The Morgenthau plan is only going to happen if Nazi Germany broke out the Tabun or the USSR isn't viewed as a threat because there is no way the US government is going to dismantle Germany unless the Red Army is a lot further east and probably not even then since such a dismantled Germany would be a huge impediment to rebuilding the rest of Europe. The Morgenthau Plan is a revenge fantasy that will crumble in the face of realpolitik.
The Morgenthau Plan would not be static, and would change over time, likely moderating. Which does not mean that it would not lead to a sub-optimal outcome as compared to OTL.
 

Garrison

Donor
The Morgenthau Plan would not be static, and would change over time, likely moderating. Which does not mean that it would not lead to a sub-optimal outcome as compared to OTL.
Perhaps but that doesn't mean that any version would be embraced by any administration unless the outcome of WW2 was radically different.
 
Perhaps but that doesn't mean that any version would be embraced by any administration unless the outcome of WW2 was radically different.
Maybe, but I think that to some extent sentiment would follow policy. Germany and the German people were unpopular, disliked and perhaps hated by large swaths of the population in the United Kingdom, the United States and France. If a harsher post-war settlement had been forced onto West Germany, then it would likely be supported by the public as much as in OTL. They would not have access to knowledge of the convergence of Germany with the rest of the West culturally, ideologically and diplomatically in OTL. Therefore, they might just assume that the likely more isolated, insular and revanchist Germany was an inevitability. Something that would not change no matter what policy the occupying powers pursued. Whatever negative effects it had on the German people in the near, and long term would be justified by public, and the state of the occupying powers.
1. I don't see the Western Allies being willing to let the German people starve unnecessarily. If German ability to sustain itself is crippled by execution of the plan, the Allies will hand out food and backpedal.
2. I don't see the Western Allies letting the communist treatment of Eastern Europe look better. If there's an eastwards migration, you bet there'll be a dramatic change in policy.
The Western Allies might not see starving the German people as a goal. However, in the event it happened as a secondary effect of their policy, no matter how expected the outcome, it would be justified by the occupying powers. They would tell themselves that if was unfortunate, but necessary, and probably their own fault. It is not likely that the Western Allies would start to blame themselves outside a minority of contrarians, and ideologically consistent people.
 

Garrison

Donor
Maybe, but I think that to some extent sentiment would follow policy.
Not in anything like the real world. In the real world with the Red Army looming over everything Germany is going to be rebuilt along the lines of OTL. Were the Morgenthau were to be implemented, well then its just a slow form of mass murder as there is no way Europe could feed all those Germans who can't grow crops or find shelter and Stalin will have a field day with the propaganda as the Soviets will doubtless choose to rebuild their sector just to show up the Western Allies.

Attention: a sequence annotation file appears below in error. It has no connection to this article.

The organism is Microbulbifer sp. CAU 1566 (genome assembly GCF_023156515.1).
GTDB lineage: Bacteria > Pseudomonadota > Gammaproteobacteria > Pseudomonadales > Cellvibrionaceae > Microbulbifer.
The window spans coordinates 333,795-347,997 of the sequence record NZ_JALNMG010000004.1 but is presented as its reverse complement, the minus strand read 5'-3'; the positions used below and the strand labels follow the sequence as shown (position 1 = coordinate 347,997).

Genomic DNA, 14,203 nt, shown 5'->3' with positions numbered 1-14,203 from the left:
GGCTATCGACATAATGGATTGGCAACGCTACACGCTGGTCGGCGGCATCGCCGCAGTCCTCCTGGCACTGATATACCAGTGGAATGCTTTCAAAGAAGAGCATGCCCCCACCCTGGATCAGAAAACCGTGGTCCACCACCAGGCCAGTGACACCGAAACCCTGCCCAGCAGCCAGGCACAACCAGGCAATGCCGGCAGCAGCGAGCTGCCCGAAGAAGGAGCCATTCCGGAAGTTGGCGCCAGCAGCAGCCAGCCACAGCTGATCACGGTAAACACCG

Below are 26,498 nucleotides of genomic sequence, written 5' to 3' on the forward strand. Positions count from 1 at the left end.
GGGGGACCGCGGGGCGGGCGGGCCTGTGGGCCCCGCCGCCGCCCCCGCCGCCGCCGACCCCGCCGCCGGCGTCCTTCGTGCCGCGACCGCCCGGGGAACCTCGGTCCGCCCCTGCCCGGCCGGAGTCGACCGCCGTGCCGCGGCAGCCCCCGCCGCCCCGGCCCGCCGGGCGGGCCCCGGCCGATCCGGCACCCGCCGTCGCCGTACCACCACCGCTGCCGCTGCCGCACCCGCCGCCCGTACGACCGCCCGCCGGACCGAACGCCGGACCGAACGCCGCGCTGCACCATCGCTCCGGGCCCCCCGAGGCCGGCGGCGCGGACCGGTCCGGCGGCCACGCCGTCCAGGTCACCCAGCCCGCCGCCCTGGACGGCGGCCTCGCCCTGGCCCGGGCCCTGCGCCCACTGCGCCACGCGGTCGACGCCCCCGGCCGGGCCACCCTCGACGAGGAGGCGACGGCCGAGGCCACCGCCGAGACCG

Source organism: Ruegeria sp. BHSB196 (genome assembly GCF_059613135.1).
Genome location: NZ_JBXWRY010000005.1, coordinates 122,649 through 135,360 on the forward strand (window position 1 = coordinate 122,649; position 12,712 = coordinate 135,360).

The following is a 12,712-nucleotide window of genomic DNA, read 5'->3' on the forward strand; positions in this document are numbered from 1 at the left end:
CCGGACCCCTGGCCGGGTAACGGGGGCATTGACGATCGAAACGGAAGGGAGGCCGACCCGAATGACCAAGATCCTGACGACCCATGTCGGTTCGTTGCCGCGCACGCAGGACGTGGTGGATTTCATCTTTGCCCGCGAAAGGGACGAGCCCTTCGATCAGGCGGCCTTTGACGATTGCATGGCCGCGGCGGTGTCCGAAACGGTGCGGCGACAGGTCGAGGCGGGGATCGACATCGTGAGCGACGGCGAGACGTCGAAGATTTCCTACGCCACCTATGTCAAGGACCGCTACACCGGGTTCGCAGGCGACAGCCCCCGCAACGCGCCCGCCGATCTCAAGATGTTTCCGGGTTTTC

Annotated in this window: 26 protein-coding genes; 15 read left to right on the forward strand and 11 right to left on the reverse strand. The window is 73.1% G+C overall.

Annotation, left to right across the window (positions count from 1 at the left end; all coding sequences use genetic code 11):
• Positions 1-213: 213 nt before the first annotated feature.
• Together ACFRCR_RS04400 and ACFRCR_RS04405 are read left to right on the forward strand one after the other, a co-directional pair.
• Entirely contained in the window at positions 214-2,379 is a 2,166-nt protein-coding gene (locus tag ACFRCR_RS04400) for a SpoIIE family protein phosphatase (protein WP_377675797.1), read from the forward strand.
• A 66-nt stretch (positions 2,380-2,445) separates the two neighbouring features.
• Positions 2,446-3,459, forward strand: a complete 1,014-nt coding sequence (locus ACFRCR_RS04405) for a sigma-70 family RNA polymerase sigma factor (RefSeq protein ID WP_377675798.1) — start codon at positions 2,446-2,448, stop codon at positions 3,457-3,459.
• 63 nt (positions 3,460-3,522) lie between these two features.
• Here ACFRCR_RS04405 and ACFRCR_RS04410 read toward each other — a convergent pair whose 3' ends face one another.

Basically fantasy, Morgenthau demands to accompany Truman to Potsdam, Truman refuses, he offers his resignation, Truman accepts, the end. Though as Truman also describes him as a Blockhead, a nut who didn't know shit from apple butter I suspect thats a just a matter of time OTL its 10 weeks or so into Truman's presidency. And Ofc none of this affects what happens in the British, French or Russian zones. Stimson opposes it and while aspects were briefly used in the US Zone, its not official policy because of the strong reaction to it in the US press

Stimsons arguments, which are also those of the British and strong elements of French are basically that the German economy is essential to the prosperity of everyone else. The entire history of Western Europe post 1945 gives the lie to the idea of an inveterate hatred of Germans, though obviously they should return the Bicycles to the Dutch.
 
The thing is that East Germany would see virtually the same level of mandated de-industrialization too.

OTL, the Soviets were one of the more enthusiastic supporters of Allied plans for de-industrialization. The USSR's vigour in doing that was equal parts the desire to punish Germany and taking resources for themselves as the victors. Probably the only reason why they didn't go all the way is that the Cold War kicked in and the West started easing up industrial restrictions in their zones.

No, the reason is that Stalin died and the East Germans revolted. Up until 1953 they were following Stalins plan to turn East Germany into one big labor camp for the Soviet Union. After the East German revolt of 1953 was crushed the Soviet leadership eased up reperation quotas and signed an agreement that gave the GDR government a lot more autonomy.